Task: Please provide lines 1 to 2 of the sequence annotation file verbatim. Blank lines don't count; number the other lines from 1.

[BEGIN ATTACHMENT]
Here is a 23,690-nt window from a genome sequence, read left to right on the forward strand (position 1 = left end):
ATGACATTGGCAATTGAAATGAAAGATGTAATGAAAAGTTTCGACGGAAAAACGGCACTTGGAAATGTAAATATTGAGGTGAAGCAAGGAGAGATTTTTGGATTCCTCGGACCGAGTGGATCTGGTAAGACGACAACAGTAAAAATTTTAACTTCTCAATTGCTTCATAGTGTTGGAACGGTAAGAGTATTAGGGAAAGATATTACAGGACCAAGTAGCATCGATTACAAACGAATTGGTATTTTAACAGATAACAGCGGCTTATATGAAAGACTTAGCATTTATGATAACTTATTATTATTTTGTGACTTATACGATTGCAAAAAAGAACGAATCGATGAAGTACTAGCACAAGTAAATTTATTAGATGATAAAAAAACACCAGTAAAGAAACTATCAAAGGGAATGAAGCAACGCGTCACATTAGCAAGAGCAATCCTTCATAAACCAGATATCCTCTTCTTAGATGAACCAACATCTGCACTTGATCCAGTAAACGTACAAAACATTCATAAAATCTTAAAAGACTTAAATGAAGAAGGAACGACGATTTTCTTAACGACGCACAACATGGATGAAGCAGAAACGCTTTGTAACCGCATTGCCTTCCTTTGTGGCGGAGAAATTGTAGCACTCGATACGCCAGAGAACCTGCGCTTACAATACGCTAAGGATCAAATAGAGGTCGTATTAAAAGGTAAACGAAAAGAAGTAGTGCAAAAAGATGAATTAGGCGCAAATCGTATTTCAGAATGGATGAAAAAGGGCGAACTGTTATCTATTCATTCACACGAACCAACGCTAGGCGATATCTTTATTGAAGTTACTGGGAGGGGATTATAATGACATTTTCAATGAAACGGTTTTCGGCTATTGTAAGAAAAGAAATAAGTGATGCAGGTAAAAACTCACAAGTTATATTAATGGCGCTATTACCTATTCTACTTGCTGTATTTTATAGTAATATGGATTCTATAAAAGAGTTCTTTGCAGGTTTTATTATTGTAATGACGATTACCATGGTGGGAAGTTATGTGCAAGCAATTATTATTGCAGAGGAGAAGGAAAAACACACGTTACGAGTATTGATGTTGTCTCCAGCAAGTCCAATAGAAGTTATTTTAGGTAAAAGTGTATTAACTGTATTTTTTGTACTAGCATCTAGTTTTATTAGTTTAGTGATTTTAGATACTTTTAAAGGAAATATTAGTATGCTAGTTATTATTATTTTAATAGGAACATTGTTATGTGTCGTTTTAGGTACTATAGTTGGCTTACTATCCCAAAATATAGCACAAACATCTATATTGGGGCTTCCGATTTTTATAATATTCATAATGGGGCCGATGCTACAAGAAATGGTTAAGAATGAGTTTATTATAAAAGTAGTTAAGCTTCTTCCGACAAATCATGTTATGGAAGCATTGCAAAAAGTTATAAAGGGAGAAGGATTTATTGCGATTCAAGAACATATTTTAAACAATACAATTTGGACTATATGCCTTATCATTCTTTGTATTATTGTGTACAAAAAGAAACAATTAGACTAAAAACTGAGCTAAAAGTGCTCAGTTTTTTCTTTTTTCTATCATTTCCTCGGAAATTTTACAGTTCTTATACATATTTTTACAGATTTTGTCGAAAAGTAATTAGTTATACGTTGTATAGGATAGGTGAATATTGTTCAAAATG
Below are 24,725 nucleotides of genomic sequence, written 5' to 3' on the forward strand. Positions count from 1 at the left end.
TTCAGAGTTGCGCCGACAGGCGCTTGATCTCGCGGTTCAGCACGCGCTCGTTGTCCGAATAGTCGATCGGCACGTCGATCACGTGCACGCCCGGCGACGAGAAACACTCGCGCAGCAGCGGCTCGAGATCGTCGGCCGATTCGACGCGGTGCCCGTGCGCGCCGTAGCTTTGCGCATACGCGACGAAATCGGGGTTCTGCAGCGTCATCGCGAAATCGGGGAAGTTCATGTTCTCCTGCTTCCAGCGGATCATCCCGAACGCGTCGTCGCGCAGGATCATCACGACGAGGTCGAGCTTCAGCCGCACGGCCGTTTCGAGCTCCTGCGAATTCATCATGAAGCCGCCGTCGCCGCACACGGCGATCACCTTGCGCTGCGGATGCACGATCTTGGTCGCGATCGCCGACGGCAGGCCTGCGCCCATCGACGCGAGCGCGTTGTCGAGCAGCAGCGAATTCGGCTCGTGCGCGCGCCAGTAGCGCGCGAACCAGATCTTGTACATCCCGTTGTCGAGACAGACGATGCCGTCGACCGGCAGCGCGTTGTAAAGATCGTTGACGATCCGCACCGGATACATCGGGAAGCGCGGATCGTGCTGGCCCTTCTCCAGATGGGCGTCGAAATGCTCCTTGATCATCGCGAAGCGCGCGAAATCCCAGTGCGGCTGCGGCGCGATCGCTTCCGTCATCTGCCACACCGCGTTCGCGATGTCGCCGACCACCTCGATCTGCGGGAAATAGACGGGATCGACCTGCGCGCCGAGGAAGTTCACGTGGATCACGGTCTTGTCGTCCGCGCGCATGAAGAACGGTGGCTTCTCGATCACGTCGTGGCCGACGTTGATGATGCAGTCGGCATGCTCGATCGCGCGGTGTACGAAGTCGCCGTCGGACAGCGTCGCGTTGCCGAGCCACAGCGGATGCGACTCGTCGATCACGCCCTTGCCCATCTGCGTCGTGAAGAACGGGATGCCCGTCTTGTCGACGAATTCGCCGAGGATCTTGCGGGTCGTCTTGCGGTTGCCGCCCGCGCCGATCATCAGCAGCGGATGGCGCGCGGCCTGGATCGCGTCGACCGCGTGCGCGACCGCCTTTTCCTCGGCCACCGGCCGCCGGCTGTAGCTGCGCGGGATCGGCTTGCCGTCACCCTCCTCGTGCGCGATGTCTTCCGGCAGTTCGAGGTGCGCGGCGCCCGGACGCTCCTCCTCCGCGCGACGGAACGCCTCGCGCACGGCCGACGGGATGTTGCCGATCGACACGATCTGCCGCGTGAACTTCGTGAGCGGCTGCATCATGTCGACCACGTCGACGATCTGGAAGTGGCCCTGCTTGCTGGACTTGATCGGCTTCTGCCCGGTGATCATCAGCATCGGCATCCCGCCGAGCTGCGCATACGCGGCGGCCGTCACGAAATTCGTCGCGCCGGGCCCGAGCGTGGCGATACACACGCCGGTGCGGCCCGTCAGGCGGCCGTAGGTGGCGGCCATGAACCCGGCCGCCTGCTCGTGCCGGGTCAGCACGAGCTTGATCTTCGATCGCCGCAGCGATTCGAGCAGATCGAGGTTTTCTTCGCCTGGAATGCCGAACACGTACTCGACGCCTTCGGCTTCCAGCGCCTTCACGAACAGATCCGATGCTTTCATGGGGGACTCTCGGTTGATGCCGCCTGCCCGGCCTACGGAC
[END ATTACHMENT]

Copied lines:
Here is a 23,690-nt window from a genome sequence, read left to right on the forward strand (position 1 = left end):
ATGACATTGGCAATTGAAATGAAAGATGTAATGAAAAGTTTCGACGGAAAAACGGCACTTGGAAATGTAAATATTGAGGTGAAGCAAGGAGAGATTTTTGGATTCCTCGGACCGAGTGGATCTGGTAAGACGACAACAGTAAAAATTTTAACTTCTCAATTGCTTCATAGTGTTGGAACGGTAAGAGTATTAGGGAAAGATATTACAGGACCAAGTAGCATCGATTACAAACGAATTGGTATTTTAACAGATAACAGCGGCTTATATGAAAGACTTAGCATTTATGATAACTTATTATTATTTTGTGACTTATACGATTGCAAAAAAGAACGAATCGATGAAGTACTAGCACAAGTAAATTTATTAGATGATAAAAAAACACCAGTAAAGAAACTATCAAAGGGAATGAAGCAACGCGTCACATTAGCAAGAGCAATCCTTCATAAACCAGATATCCTCTTCTTAGATGAACCAACATCTGCACTTGATCCAGTAAACGTACAAAACATTCATAAAATCTTAAAAGACTTAAATGAAGAAGGAACGACGATTTTCTTAACGACGCACAACATGGATGAAGCAGAAACGCTTTGTAACCGCATTGCCTTCCTTTGTGGCGGAGAAATTGTAGCACTCGATACGCCAGAGAACCTGCGCTTACAATACGCTAAGGATCAAATAGAGGTCGTATTAAAAGGTAAACGAAAAGAAGTAGTGCAAAAAGATGAATTAGGCGCAAATCGTATTTCAGAATGGATGAAAAAGGGCGAACTGTTATCTATTCATTCACACGAACCAACGCTAGGCGATATCTTTATTGAAGTTACTGGGAGGGGATTATAATGACATTTTCAATGAAACGGTTTTCGGCTATTGTAAGAAAAGAAATAAGTGATGCAGGTAAAAACTCACAAGTTATATTAATGGCGCTATTACCTATTCTACTTGCTGTATTTTATAGTAATATGGATTCTATAAAAGAGTTCTTTGCAGGTTTTATTATTGTAATGACGATTACCATGGTGGGAAGTTATGTGCAAGCAATTATTATTGCAGAGGAGAAGGAAAAACACACGTTACGAGTATTGATGTTGTCTCCAGCAAGTCCAATAGAAGTTATTTTAGGTAAAAGTGTATTAACTGTATTTTTTGTACTAGCATCTAGTTTTATTAGTTTAGTGATTTTAGATACTTTTAAAGGAAATATTAGTATGCTAGTTATTATTATTTTAATAGGAACATTGTTATGTGTCGTTTTAGGTACTATAGTTGGCTTACTATCCCAAAATATAGCACAAACATCTATATTGGGGCTTCCGATTTTTATAATATTCATAATGGGGCCGATGCTACAAGAAATGGTTAAGAATGAGTTTATTATAAAAGTAGTTAAGCTTCTTCCGACAAATCATGTTATGGAAGCATTGCAAAAAGTTATAAAGGGAGAAGGATTTATTGCGATTCAAGAACATATTTTAAACAATACAATTTGGACTATATGCCTTATCATTCTTTGTATTATTGTGTACAAAAAGAAACAATTAGACTAAAAACTGAGCTAAAAGTGCTCAGTTTTTTCTTTTTTCTATCATTTCCTCGGAAATTTTACAGTTCTTATACATATTTTTACAGATTTTGTCGAAAAGTAATTAGTTATACGTTGTATAGGATAGGTGAATATTGTTCAAAATG